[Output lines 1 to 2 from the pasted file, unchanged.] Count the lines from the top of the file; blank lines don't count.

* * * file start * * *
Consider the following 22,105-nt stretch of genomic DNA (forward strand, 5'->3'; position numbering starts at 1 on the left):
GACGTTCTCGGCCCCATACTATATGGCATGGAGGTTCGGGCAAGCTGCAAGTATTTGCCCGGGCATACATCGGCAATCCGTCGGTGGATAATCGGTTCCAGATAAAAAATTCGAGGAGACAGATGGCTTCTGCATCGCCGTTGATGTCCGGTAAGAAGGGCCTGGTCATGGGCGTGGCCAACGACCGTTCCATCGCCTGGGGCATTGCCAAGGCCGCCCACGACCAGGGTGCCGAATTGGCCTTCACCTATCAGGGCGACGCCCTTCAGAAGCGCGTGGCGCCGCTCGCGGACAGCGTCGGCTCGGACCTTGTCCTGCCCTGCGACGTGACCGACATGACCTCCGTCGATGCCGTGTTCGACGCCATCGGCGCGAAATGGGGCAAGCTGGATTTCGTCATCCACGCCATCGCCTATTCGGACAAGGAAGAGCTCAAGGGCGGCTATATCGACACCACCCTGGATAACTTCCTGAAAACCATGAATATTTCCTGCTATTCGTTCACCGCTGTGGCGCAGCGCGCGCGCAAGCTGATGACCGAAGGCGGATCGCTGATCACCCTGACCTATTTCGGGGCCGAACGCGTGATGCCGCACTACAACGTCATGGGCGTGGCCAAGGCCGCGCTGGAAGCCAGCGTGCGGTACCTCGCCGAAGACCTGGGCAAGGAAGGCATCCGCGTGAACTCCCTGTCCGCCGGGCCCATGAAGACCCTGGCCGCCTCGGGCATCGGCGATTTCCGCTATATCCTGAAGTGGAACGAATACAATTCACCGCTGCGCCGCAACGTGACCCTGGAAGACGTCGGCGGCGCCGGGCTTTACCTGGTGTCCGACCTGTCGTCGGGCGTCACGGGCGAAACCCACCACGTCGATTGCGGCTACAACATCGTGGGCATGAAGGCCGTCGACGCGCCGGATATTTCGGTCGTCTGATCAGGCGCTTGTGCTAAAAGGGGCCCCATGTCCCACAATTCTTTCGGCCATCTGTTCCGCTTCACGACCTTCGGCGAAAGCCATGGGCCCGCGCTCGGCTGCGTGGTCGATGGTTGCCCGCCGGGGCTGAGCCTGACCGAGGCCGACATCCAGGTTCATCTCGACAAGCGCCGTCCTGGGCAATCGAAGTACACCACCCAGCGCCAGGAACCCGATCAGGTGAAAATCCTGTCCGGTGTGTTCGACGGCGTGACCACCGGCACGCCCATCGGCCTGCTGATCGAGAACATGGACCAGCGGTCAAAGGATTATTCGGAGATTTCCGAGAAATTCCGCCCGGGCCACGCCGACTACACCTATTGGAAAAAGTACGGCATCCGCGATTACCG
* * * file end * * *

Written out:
Consider the following 22,105-nt stretch of genomic DNA (forward strand, 5'->3'; position numbering starts at 1 on the left):
GACGTTCTCGGCCCCATACTATATGGCATGGAGGTTCGGGCAAGCTGCAAGTATTTGCCCGGGCATACATCGGCAATCCGTCGGTGGATAATCGGTTCCAGATAAAAAATTCGAGGAGACAGATGGCTTCTGCATCGCCGTTGATGTCCGGTAAGAAGGGCCTGGTCATGGGCGTGGCCAACGACCGTTCCATCGCCTGGGGCATTGCCAAGGCCGCCCACGACCAGGGTGCCGAATTGGCCTTCACCTATCAGGGCGACGCCCTTCAGAAGCGCGTGGCGCCGCTCGCGGACAGCGTCGGCTCGGACCTTGTCCTGCCCTGCGACGTGACCGACATGACCTCCGTCGATGCCGTGTTCGACGCCATCGGCGCGAAATGGGGCAAGCTGGATTTCGTCATCCACGCCATCGCCTATTCGGACAAGGAAGAGCTCAAGGGCGGCTATATCGACACCACCCTGGATAACTTCCTGAAAACCATGAATATTTCCTGCTATTCGTTCACCGCTGTGGCGCAGCGCGCGCGCAAGCTGATGACCGAAGGCGGATCGCTGATCACCCTGACCTATTTCGGGGCCGAACGCGTGATGCCGCACTACAACGTCATGGGCGTGGCCAAGGCCGCGCTGGAAGCCAGCGTGCGGTACCTCGCCGAAGACCTGGGCAAGGAAGGCATCCGCGTGAACTCCCTGTCCGCCGGGCCCATGAAGACCCTGGCCGCCTCGGGCATCGGCGATTTCCGCTATATCCTGAAGTGGAACGAATACAATTCACCGCTGCGCCGCAACGTGACCCTGGAAGACGTCGGCGGCGCCGGGCTTTACCTGGTGTCCGACCTGTCGTCGGGCGTCACGGGCGAAACCCACCACGTCGATTGCGGCTACAACATCGTGGGCATGAAGGCCGTCGACGCGCCGGATATTTCGGTCGTCTGATCAGGCGCTTGTGCTAAAAGGGGCCCCATGTCCCACAATTCTTTCGGCCATCTGTTCCGCTTCACGACCTTCGGCGAAAGCCATGGGCCCGCGCTCGGCTGCGTGGTCGATGGTTGCCCGCCGGGGCTGAGCCTGACCGAGGCCGACATCCAGGTTCATCTCGACAAGCGCCGTCCTGGGCAATCGAAGTACACCACCCAGCGCCAGGAACCCGATCAGGTGAAAATCCTGTCCGGTGTGTTCGACGGCGTGACCACCGGCACGCCCATCGGCCTGCTGATCGAGAACATGGACCAGCGGTCAAAGGATTATTCGGAGATTTCCGAGAAATTCCGCCCGGGCCACGCCGACTACACCTATTGGAAAAAGTACGGCATCCGCGATTACCG